In case you missed it, Hash Code is a team-based programming competition for students and professionals across Europe, the Middle East and Africa. What started as a competition for 200 participants in France, has grown in just three years to reach thousands of developers across multiple continents. What’s unique is that rather than solving a series of algorithmic tasks, teams are given one problem to solve that’s been built by engineers at Google and inspired from a real-life problem. Teams have the chance to optimize and submit their solution as many times as they’d like in order to improve their score. Past year’s challenges have included optimizing the layout of a data center or the route of a Project Loon balloon.
The competition takes place over two stages: an Online Qualification Round and a Final Round. During this year’s Online Qualification Round, participants optimized drone delivery schedules. Teams could compete from wherever they’d like, including joining one of our 300+ hubs. Hubs are organized by participants as a way for teams in the same university or city to meetup and compete side-by-side.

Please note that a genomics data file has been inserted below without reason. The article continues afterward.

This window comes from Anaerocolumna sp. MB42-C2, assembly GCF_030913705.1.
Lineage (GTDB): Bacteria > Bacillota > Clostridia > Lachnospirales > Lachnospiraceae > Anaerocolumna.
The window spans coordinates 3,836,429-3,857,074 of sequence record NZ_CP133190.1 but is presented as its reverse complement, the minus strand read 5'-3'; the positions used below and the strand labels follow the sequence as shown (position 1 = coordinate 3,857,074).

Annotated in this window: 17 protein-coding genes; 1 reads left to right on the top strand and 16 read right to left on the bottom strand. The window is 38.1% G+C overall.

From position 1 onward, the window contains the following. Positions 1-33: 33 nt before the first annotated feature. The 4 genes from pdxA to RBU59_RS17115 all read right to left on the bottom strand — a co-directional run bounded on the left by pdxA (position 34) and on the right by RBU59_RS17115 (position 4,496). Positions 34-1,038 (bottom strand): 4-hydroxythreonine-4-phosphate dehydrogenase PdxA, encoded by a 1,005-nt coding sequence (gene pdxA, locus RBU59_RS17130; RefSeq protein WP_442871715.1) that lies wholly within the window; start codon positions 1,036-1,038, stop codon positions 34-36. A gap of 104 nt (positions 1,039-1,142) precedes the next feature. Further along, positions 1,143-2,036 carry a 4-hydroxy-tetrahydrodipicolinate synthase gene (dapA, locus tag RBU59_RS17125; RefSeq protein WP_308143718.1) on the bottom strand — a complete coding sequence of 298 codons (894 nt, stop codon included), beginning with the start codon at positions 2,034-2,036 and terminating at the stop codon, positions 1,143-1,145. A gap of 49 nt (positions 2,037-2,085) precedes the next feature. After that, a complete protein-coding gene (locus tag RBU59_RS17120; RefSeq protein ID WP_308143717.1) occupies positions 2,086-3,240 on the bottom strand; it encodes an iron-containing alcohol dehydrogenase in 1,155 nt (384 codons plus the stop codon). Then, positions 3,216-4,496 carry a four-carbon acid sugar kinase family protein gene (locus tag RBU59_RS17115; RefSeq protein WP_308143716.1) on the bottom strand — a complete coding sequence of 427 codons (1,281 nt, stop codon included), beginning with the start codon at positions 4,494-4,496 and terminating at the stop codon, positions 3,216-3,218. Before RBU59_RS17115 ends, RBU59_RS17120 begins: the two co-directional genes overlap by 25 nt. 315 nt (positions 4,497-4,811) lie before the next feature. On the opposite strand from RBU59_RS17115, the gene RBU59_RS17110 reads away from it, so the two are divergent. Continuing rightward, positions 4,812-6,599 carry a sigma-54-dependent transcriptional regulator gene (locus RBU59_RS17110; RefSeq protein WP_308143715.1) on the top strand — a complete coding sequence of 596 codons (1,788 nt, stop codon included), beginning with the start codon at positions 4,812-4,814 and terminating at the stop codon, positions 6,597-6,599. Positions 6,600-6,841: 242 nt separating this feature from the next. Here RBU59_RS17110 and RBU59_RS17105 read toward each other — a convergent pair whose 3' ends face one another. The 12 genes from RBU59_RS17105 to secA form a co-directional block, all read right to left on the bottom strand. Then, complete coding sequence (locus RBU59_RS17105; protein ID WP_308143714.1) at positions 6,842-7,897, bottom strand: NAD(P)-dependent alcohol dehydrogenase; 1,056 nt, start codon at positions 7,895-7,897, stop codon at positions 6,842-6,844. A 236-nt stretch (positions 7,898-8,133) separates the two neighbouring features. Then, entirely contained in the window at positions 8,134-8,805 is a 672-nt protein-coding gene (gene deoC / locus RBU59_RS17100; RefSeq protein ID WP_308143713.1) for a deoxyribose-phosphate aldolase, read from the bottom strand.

Students at a hub in Andela, Kenya
A month later, the top 52 teams (representing 22 different countries!) gathered at the Google Paris office to tackle the Final Round problem, which involved optimizing the operations of a set of Terra Bella satellites.
Team Saar-Land was one of five teams whose members came from different countries, in their case Germany and Switzerland.
Teams were given six hours to come up with their best solution. The first place team was YMTeam from Belarus, followed closely behind by Ababahalamaha from Moscow and Die Bergbokbende from South Africa.
Congratulations to YMTeam for winning Hash Code 2016.
Congratulations to everyone who participated! If you’d like to receive a notification when registration opens up for Hash Code 2017, fill out this form.
52 teams from 22 countries met at Google Paris
to compete in the Final Round of Hash Code 2016
Written by Jessica Safir, University Programs